American “Dance” vs. European “Electronic Music”:

I’m going to stick to traditional analogies and say that if these are like “apples and oranges” then the entire electronic music category is one big fucking fruit salad. Not to sound “anti-American” but we’re cocky when it comes to music and this is yet again another example of the uninformed thinking we invented techno. We did not. The British invented electronic music as we know it, so get over it. American “Dance” music should, in my opinion, be wiped from the face of the earth entirely. American “Dance”, and I am making a distinction between American and English, has primarily evolved from hip-hop and disco with some minor European influences. It’s the kind of thing that C&C Music Factory was doing in the 80’s, the kind of thing that Linda Ronstat was doing in the 80’s. It was our first baby step away from disco. It took disco lyrics, hip-hop beats, made it all steady and played it. American “Dance” today can be exemplified in tunes like Madonna’s “Music” and Pink’s “I’m coming up.” They have a steady beat, repetitive vocals and a general “club” feel. American clubs that is. This is another music attribute that American’s seem to think they’ve invented.

Now for the other side of the pond. European “electronic music” has so many sub categories that I unfortunately have to lump them together under the banner of “Techno.” There’s just as many types of Techno as there are types of Jazz, but rest assured that I do fully realize the importance of the different genres but for the sake of this argument, we really don’t need to pick them apart. “Techno” as a whole in Europe is taken as more of an art form. There seems to be perfection in the spinning of a record on a turntable. It’s music to not only be danced to, but also listened to and enjoyed. The “experience” is different. To often American’s see Techno music as Dance music and think that it should be automatically associated with “clubbing” or drinking or taking drugs. It’s almost as if we only got half the gossip. Use this metaphor: A young British kid is calling his American friend one day and trying to explain about this cool new music he’s heard. “It’s all played on records and it’s all made electronically,” he says. The American is intrigued. He’s heard things sort of like this coming out of clubs in his near by city. The British kid then proceeds to tell him about all the weird things that he saw at the club. “There’s people dressed up in weird costumes, drinking and whatnot,” he says. The British kid then runs out of time on his phone card and is disconnected. So, now the only view the American has of “Dance” music is that it has a beat and people get trashed in order to listen to it. The British kid never had time to tell him about the DJ who was playing, that not everyone was under the influence of something, about all the different songs the DJ played, that the music had a crescendo and that it was almost like listening to a classical composer. All of this is lost on the American audience.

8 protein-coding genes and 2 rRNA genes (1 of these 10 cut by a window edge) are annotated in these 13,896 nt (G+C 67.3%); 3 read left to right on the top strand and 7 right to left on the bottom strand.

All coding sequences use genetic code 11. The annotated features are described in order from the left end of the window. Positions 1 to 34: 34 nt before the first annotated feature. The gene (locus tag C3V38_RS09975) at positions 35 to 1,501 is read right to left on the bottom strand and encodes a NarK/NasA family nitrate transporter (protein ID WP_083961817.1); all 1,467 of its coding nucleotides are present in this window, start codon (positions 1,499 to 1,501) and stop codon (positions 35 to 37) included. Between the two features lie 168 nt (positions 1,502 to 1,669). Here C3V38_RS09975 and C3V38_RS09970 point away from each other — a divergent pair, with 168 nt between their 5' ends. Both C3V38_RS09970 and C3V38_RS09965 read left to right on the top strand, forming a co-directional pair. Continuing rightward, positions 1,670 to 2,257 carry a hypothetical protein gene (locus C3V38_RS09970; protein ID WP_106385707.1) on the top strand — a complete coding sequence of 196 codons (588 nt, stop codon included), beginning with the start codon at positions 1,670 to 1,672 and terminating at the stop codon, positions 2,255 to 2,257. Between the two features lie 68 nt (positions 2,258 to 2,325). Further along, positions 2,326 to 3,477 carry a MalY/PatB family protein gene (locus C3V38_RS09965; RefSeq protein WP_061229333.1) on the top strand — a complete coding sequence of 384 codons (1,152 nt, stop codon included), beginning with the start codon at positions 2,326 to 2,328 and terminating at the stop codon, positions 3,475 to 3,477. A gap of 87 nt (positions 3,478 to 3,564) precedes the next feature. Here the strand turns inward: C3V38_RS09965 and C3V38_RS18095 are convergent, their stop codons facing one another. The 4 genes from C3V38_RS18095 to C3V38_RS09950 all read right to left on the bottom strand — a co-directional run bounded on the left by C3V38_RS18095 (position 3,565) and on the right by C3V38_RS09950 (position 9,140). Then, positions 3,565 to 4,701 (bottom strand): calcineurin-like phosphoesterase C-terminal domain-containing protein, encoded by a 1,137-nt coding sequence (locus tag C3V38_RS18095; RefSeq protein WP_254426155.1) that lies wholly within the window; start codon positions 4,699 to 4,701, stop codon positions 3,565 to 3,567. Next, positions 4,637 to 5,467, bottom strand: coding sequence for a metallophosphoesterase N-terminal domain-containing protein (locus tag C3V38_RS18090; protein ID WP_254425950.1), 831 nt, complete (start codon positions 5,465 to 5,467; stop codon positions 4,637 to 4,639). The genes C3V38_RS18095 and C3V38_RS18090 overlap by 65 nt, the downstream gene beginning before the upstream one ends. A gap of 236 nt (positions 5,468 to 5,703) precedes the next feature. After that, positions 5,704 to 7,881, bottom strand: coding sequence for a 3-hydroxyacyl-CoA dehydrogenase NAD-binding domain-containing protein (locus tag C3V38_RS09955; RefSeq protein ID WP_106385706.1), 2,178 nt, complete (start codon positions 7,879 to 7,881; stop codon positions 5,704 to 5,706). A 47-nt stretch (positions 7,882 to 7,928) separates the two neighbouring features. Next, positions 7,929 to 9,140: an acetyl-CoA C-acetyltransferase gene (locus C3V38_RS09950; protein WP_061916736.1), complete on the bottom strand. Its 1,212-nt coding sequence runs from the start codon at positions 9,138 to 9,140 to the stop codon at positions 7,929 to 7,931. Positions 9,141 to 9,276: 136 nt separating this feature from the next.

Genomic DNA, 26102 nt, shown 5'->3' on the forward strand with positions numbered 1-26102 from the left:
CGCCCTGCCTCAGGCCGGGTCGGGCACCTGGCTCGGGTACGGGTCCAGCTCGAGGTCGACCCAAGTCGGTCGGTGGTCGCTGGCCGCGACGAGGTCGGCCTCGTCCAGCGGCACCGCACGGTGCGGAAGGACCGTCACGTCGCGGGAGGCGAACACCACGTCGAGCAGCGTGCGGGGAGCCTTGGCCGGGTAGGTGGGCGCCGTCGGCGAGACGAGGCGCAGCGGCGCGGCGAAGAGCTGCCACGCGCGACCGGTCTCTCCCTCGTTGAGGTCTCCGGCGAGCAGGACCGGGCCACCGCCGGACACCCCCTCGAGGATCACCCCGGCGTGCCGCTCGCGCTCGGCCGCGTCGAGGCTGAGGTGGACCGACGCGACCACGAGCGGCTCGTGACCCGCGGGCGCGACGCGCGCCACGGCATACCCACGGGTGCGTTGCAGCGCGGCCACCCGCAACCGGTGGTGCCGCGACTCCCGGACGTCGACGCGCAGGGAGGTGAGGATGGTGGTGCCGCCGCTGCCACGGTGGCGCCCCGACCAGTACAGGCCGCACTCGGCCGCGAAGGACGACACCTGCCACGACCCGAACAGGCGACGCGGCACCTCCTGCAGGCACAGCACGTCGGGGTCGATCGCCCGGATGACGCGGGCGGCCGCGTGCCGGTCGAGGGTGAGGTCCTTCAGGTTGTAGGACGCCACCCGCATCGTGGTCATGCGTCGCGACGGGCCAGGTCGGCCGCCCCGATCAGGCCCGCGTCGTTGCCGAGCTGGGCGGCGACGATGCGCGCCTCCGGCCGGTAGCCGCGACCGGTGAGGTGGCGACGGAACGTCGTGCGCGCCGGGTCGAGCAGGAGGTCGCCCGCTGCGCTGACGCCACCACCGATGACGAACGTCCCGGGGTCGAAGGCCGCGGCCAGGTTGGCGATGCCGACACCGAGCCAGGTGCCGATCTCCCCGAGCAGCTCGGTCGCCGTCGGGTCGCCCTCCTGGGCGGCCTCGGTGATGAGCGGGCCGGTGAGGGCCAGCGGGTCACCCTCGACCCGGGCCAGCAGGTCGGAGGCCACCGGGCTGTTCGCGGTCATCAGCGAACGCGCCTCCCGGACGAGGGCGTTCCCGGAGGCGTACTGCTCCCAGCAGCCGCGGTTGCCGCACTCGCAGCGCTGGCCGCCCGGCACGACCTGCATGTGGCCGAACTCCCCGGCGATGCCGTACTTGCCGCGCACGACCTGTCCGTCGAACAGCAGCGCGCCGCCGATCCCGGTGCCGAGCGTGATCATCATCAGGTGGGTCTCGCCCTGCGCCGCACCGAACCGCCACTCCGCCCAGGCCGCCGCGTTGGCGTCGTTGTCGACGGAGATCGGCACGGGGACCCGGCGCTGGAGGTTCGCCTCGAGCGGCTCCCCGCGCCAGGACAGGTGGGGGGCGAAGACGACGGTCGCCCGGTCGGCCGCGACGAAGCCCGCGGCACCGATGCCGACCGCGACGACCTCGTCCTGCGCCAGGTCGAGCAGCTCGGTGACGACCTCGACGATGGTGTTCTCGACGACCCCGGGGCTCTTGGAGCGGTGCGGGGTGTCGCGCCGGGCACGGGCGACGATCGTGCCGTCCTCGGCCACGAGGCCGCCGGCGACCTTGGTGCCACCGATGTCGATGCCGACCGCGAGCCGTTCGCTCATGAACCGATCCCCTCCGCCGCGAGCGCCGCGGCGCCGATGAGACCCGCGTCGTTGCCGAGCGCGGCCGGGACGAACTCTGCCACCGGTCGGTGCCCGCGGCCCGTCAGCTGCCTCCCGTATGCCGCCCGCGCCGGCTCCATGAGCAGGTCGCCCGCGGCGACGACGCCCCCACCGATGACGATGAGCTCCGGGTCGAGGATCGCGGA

American “Dance” music is based on an entirely different ideal, and I’ll mention this more in the “Fucking Oakenfold Fans” section of the essay.

To continue with the European music description, we’ll need to understand that this isn’t just music to our friends across the pond. The culture has so ingrained their way of life that it IS almost like classical music. Almost as if they’re in a renaissance and this is just the music of the times. There are DJs who play music with no catchy vocals, no bouncing bass beats and yet everyone still enjoys it and dances to it. The difference is that American “Dance” music has been created, marketed and sold to the MTV generation solely for profit. European music is created to be played, in a club, for the enjoyment of the listeners. 9 out of 10 times, the record that’s being played doesn’t have a label on it, the person who made that record isn’t getting boat loads of cash, or even famous. They made the record to be played, not to be sold to the highest bidder.

I’ve delicately decided not to go into a deep explanation of what European music sounds like. This is on purpose. The field is so diverse that I wouldn’t do it all justice and my descriptions would be solely based on what I enjoy listening to and why. And that wouldn’t be a fair explanation of the genres. For example, I’d probably elaborately describe Trance and Progressive music for it’s beautiful uplifting qualities but then I’d describe Drum & Base as “simple and full of beats” which it is, but isn’t really a fair assessment.

I should also mention that I’m lumping all of the MTV generation, 15 year old, Brittany Spear wannabe’s into one giant mass. The term “American public” doesn’t include American techno pioneers like Frankie Bones, Moby, Tony Devit and others. Nor does it include people who understand and more importantly accept that the “club scene” IS NOT about being drunk and “partying.” It does not include college age techno coinsures such as Chris and myself. If you enjoy techno music, and can understand the basics of it and can appreciate it’s subtleties, then congratulations, you’re not in the “idiot” category anymore. If you just finished watching TRL and are going to put on your Oakenfold CD’s, then fuck you.

Tomorrow I’ll rant a little more about specific music tracks, CD’s, they’re “staying power” and why the American radio feels the need to take the worst remixes of a particular song and play them over and over and over again on the radio until they’re no longer able to be listened to and enjoyed.